Transcriptions into Latin
While there are no transcriptions from the time of Homer (since the alphabet didn't exist yet), these provide good evidence that the change from
[ef] happened after the Classical period. A brief search turns up examples like Autolycon, Baucus, and Caunus in the Metamorphoses, as well as borrowed words like centaurus. We can be reasonably confident that these borrowings reflect the pronunciation rather than the spelling because they use Latin U rather than the borrowed letter Y.
Greek phonological changes
There's also evidence that αυ and ευ acted as single units within Homeric-era Greek, rather than as sequences of a vowel and a consonant. The second element in these diphthongs survived the loss of independent digamma, for example, which disappeared even after alpha and epsilon: ἀέκητι < *a-wek-, ἀϊδνός < *a-wid-. This sort of cohesion seems much more likely for diphthongs with two (semi)vocalic elements, than for a vowel followed by a fricative. (It also implies an underlying representation like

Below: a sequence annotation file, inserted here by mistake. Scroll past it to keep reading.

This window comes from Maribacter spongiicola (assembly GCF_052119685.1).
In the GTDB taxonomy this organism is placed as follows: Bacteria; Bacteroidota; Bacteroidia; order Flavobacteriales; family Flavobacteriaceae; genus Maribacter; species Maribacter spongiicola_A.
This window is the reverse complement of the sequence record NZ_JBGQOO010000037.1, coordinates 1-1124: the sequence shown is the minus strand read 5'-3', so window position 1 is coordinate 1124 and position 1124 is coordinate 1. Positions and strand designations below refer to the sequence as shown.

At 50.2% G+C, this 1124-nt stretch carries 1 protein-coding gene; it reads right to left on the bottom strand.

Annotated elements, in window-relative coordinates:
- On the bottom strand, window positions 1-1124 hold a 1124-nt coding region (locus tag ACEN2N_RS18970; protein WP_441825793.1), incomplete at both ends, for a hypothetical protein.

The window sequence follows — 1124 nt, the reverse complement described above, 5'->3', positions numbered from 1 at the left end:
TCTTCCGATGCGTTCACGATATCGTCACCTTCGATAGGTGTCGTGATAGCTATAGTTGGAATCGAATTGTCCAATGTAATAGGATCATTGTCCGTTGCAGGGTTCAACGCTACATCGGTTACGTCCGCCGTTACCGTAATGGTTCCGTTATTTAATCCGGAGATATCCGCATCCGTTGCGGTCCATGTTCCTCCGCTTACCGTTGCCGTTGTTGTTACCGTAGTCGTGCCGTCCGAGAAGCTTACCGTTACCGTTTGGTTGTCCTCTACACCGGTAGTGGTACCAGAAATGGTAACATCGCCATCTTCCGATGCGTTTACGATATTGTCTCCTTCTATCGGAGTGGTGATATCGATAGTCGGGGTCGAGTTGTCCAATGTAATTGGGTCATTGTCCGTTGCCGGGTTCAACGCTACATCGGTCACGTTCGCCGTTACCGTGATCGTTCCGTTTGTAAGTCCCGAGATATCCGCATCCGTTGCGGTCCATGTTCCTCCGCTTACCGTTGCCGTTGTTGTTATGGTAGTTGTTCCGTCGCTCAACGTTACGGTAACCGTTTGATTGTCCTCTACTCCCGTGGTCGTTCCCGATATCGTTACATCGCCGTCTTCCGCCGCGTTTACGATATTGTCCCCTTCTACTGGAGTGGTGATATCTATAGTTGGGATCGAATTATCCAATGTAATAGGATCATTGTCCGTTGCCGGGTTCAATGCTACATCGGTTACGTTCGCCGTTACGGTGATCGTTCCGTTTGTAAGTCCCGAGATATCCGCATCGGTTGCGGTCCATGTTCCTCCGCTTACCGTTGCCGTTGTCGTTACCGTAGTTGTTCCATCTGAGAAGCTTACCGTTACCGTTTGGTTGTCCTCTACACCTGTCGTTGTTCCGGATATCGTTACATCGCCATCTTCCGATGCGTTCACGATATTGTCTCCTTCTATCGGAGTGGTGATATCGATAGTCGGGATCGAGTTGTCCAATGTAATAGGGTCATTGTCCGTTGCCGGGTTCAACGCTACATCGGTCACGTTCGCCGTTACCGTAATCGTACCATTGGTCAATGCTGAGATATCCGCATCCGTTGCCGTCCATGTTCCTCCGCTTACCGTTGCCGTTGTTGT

/au/ rather than
/aw/ at this time, which is even less likely to turn into
In the end, we can't be certain
As Unbrutal_Russian mentions in the comments, it's impossible to be certain. The best evidence comes from transcriptions, which didn't happen until centuries later, and there's no way to prove (for example) that it didn't change from
[af] before Homer's time and back to
[aw] again after.
However, even if we can't be certain, we have no reason to suppose such a change either; for all practical purposes, such as recitations of Homer, I would assume